• Protect your hair from friction and tangling at night, i.e., don’t rest your hair directly on a cotton pillowcase. You’ll wake up to parched, breakage-prone hair.
  • It’s not a good idea to use cotton headwraps or friction-causing hats without a silk or satin barrier. Otherwise, you’ll have similar results to sleeping on a cotton pillowcase.
  • Make sure to cleanse and condition under protective styles like weaves and braids, otherwise, your hair follicles could become clogged and the hair underneath break-ably dry.
  • Also, don’t leave a protective style in beyond its expiration date. This causes tangling and matting.
  • Don’t do white people stuff! That means staying away from oil stripping shampoos and conditioners, washing your hair like a TV commercial, drying it with a towel like in the movies or always wearing tight buns and ponytails. This rough handling causes breakage.
  • Be careful about product ingredients. Whip out your magnifying glass, because some products marketed to naturalistas contain harsh alcohols and follicle clogging petroleum derivatives.

Say you’ve skipped some or all of the above in your hair maintenance routine, and now your hair is breaking off pretty badly. Don’t give up hope! The good news is that breakage can be stopped, or at least slowed down, with henna treatments.

How To STOP Hair Breakage?

Henna isn’t just for dyeing the hair. Henna coats the entire hair shaft and effectively brings a new beginning. But by itself, henna can really dry hair out. So to avoid the inherent dryness of henna add clay powder (your choice) and raw honey with warm water to the mix.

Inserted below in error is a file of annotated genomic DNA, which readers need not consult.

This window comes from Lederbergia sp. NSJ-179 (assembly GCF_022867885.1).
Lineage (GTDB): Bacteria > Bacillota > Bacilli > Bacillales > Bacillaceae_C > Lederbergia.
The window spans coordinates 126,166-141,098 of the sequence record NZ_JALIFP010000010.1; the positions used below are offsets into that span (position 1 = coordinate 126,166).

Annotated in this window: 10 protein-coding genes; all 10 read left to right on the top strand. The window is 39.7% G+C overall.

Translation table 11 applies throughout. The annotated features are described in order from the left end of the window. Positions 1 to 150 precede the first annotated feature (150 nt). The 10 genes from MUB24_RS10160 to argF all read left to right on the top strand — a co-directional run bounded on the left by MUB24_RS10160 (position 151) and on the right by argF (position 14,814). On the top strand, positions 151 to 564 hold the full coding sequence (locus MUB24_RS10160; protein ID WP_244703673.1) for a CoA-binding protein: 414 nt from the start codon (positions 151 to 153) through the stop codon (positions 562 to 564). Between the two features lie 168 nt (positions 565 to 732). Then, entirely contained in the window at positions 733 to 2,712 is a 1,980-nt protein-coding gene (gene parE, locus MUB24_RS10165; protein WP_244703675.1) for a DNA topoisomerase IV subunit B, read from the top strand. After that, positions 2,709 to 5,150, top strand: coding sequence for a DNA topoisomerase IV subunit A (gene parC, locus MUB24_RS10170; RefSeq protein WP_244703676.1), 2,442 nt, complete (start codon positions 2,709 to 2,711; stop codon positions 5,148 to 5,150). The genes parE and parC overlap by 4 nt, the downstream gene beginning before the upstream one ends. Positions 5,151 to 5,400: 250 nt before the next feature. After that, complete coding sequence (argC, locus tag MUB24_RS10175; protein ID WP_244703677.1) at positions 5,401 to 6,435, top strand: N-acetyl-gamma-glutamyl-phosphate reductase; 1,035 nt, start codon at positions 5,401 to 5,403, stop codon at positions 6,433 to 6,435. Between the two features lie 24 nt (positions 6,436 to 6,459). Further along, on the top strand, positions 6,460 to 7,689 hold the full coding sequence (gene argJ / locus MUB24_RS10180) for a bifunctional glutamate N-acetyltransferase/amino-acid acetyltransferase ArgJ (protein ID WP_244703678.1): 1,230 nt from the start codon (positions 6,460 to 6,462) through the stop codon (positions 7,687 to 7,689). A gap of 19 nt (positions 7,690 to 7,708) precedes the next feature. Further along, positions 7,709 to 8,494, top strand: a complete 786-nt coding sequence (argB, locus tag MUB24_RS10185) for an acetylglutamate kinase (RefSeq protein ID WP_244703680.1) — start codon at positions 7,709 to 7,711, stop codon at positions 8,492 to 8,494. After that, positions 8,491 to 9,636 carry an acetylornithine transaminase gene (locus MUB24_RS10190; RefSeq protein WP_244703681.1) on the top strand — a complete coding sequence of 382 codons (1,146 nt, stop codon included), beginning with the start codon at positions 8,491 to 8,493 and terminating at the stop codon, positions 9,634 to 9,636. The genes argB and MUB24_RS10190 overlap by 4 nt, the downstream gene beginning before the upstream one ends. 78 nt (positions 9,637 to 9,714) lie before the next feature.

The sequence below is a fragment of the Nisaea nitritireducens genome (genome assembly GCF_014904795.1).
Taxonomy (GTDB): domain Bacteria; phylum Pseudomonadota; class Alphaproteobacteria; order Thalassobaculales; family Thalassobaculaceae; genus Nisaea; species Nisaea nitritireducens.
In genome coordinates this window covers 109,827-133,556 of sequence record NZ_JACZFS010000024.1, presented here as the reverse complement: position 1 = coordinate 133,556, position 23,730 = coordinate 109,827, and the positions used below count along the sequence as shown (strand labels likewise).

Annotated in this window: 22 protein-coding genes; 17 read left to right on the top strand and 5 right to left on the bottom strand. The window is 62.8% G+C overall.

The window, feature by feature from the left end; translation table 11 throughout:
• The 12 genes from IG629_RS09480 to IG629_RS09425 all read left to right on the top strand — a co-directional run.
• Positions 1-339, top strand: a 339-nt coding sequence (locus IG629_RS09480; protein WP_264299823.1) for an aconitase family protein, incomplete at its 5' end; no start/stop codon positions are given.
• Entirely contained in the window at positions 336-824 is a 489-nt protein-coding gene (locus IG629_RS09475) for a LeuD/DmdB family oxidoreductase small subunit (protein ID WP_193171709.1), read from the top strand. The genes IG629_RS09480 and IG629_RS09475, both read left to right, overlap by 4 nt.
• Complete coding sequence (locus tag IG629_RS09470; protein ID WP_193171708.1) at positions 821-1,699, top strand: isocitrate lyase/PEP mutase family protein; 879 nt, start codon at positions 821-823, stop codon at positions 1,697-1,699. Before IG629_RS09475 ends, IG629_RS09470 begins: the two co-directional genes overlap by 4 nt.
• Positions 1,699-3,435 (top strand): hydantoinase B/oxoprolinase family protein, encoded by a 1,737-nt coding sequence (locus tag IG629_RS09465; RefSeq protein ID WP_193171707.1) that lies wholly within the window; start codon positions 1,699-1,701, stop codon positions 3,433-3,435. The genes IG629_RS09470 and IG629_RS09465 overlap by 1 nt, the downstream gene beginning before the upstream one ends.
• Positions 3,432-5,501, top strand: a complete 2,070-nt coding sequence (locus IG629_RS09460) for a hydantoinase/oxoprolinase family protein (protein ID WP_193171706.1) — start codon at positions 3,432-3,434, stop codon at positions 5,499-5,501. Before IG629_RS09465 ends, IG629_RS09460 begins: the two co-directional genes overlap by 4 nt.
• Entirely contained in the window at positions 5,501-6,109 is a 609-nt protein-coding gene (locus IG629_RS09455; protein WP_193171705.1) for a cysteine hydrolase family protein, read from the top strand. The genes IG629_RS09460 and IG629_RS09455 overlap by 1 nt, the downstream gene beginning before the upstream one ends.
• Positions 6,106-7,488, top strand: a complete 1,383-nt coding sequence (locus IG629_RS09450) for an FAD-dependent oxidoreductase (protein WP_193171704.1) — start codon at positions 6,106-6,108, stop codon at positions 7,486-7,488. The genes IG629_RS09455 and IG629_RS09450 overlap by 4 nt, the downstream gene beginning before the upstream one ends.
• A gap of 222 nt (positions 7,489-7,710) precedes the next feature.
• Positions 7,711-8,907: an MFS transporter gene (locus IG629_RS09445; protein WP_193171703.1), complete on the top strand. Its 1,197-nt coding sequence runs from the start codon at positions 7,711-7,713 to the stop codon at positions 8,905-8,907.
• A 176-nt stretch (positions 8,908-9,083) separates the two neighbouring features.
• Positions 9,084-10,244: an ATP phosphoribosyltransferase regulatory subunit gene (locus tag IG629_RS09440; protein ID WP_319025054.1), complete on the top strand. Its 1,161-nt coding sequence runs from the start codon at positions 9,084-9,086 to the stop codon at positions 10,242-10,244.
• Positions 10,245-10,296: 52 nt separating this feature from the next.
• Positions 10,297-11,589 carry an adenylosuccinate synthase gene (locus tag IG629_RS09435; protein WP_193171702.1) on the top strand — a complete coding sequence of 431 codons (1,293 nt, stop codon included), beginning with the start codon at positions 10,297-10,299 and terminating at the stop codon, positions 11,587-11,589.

Ever heard the adage that Cleopatra used three main ingredients to maintain her beauty: clay, henna and honey? Well, it’s a teeny bit mythical, because upper strata ancient Egyptians used wigs. Forget the wig cap, girl. They actually shaved their natural hair and were wigging it like many of us are today.

Clay, henna and honey together! Mix the three and you get crazy hydration, thicker strands (if yours are thin and prone to breakage) and cuticle repair! #bhs Click To Tweet

Wigs aside, though, there’s a lot of truth to the myth. Maybe it’s one of those little sayings that were meant to pester women with natural hair until they discovered the secret: clay, henna and honey together! Mix the three and you get crazy hydration, thicker strands (if yours are thin and prone to breakage) and cuticle repair! The cute highlights are a bonus.

Cuticle and repair in the same sentence? In a manner of speaking, yes. The henna coats the entire hair strand, including damaged and missing cuticles. #bhs Click To Tweet

 

Don’t forget to deep condition afterward though..

Alert! Hair Breakage Can Also Indicate a Form of Alopecia

Sometimes, hair breakage is due to a more serious and complicated issue. If you have a patch of broken hair surrounded by longer hair, and the area is starting to thin, it could be a form of alopecia called central centrifugal cicatricial alopecia (CCCA). The problem here is that damaged and dying hair follicles are producing a weakened form of hair, according to the Department of Dermatology and Cutaneous Surgery, University of Miami.

The recommended Western treatment is corticosteroids and minoxidil, to basically put your hair follicles on production overdrive.

Traditional Indian Medicine, Ayurveda -on the other hand- uses natural kitchen ingredients on the scalp to stimulate the hair follicles better than minoxidil solutions for women. Ginger juice is one, says the Asian Journal of Pharmaceutical and Clinical Research. Here’s what to do.

  1. Grate ginger finely into a bowl and manually squeeze out the juice.
  2. Add one part juice to three parts of sesame oil.
  3. Sesame oil has high levels of copper, which strengthens fragile hair and stimulates follicles similarly to minoxidil (NY Academy of Sciences).
  4. Massage into the scalp.
  5. Leave on for two hours (or overnight.)
  6. Rinse, cleanse and condition.
Ayurveda -on the other hand- uses natural kitchen ingredients on the scalp to stimulate the hair follicles better than minoxidil solutions for women. #bhs Click To Tweet

With this method, your hair will grow out from the follicle stronger (and probably quicker too!) Combined with your monthly henna/clay/honey treatments, you should see more repair and far less breakage.

Is your hair breaking? Have you diagnosed the real reason why? What are you doing to repair the damage and keep breakage at bay? Let us know in the comments. And don’t forget to share us on social media!